Feminist Perspectives on the Body

Feminist Perspectives on the Body

DOI: 10.4018/978-1-7998-4090-9.ch010
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Abstract

This chapter discusses feminist theories of embodiment. The theories provide a general account of the relations between bodies and selves. The philosophy of embodiment extends outside the social and political sphere to engage with debates in philosophy of mind/body, where attention to embodiment has extended beyond a simple reductionist picture of the relation between mind and brain, to consider an embodied self, embedded within an environment. The formation of embodied subjectivity as constitutive of the self, to which feminists have paid such careful attention, and the persisting interrogation of the appropriate way of understanding biological and social embodiment, has links with these debates. Feminist theorists discussed in this chapter argue that naturalising frameworks need supplementing with phenomenological, poststructuralist, and psychoanalytic ones for a complete understanding of the embodiment of the female human body.
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10.1 The Body: Historical Background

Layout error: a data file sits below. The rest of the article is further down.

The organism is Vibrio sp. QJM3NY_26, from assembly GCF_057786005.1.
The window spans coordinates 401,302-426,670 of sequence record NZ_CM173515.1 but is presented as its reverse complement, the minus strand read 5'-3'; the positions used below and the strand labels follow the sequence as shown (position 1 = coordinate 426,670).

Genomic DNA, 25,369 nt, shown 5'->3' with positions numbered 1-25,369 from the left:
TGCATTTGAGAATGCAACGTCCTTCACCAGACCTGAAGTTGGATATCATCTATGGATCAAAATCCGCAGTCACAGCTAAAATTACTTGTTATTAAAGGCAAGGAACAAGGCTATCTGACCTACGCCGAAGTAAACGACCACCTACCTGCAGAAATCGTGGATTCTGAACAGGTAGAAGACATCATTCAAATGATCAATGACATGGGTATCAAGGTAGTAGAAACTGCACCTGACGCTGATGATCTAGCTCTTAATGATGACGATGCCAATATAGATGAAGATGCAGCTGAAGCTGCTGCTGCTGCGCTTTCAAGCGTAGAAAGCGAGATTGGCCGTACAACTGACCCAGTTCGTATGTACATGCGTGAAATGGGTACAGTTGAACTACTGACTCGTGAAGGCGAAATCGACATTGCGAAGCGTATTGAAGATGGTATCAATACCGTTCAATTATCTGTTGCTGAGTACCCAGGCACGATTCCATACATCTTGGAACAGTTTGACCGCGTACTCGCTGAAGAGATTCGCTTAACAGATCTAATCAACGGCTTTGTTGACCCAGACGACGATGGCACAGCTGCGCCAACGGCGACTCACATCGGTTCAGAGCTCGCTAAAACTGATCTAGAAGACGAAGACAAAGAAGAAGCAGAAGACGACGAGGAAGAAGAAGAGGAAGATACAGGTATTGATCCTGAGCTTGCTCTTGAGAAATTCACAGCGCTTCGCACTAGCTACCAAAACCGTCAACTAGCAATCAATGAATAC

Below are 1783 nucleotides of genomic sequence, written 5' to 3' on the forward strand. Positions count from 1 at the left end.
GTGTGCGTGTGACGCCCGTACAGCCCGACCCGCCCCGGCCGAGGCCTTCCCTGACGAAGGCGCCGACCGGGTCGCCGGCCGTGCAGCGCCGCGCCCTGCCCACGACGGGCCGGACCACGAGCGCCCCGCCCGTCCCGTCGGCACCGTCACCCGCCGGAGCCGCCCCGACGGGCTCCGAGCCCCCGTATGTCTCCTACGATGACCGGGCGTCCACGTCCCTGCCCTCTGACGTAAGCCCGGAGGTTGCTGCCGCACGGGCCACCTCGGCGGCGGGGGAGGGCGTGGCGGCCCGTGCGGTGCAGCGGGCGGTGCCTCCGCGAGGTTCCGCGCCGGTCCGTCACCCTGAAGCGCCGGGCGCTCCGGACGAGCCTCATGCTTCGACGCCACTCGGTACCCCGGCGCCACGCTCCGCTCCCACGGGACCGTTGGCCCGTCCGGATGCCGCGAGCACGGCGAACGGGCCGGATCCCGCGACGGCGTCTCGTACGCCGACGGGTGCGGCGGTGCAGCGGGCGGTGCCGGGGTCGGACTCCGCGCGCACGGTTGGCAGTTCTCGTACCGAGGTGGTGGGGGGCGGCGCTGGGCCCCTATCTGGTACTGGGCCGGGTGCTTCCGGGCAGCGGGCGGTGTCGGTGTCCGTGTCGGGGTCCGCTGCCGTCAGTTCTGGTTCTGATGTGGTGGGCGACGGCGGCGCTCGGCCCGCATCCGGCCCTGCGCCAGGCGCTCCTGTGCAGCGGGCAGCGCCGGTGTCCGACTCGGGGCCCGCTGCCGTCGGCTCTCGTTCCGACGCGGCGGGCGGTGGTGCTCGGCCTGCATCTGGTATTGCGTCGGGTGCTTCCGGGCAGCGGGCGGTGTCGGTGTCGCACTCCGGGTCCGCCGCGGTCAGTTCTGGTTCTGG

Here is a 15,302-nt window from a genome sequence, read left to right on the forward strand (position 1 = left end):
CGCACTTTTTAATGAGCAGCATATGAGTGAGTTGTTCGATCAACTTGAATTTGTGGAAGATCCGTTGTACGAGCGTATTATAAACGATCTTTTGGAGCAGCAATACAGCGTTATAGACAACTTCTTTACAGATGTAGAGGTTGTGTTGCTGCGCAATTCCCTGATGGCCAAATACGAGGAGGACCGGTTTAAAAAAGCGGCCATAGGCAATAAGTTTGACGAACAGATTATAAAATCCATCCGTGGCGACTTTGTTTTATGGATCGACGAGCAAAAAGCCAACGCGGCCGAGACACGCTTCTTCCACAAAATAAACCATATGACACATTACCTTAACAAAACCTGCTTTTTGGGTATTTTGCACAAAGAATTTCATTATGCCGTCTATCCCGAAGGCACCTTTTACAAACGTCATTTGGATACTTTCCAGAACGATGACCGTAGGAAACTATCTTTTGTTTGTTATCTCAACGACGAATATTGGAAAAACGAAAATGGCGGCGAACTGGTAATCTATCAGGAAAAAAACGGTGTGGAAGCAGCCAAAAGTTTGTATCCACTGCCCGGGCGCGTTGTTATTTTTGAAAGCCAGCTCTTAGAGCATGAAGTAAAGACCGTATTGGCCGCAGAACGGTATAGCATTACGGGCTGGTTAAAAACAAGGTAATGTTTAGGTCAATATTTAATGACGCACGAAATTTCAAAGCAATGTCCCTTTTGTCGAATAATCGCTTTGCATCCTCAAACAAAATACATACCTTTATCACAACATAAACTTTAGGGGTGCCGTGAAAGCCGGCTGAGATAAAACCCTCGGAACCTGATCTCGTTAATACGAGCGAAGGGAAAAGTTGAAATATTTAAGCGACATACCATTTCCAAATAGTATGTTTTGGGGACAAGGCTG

Early feminists such as Wollstonecraft and Harriet Taylor Mill, regarded their bodies with suspicion. In the context in which they lived as middle class women, their bodies were commodities to be maintained to enable them to entice men into matrimony so that they would have the material means to live. Women's attention to their bodies took the form of producing them as objects for others' appraisal. Wollstonecraft's 1792 text, A Vindication of the Rights of Woman, provides a clear example of the disciplining of the female body to preserve personal beauty (Wollstonecraft, 1988, 55). The body was also considered as a source of vulnerability. John Stuart Mill and Harriet Taylor Mill were preoccupied with the way their susceptibility to illness interrupted their ability to produce philosophical work and cast the shadow of early death over their life plans. Moreover any celebration of the body as source of sensual pleasure was constrained by a risk of pregnancy.

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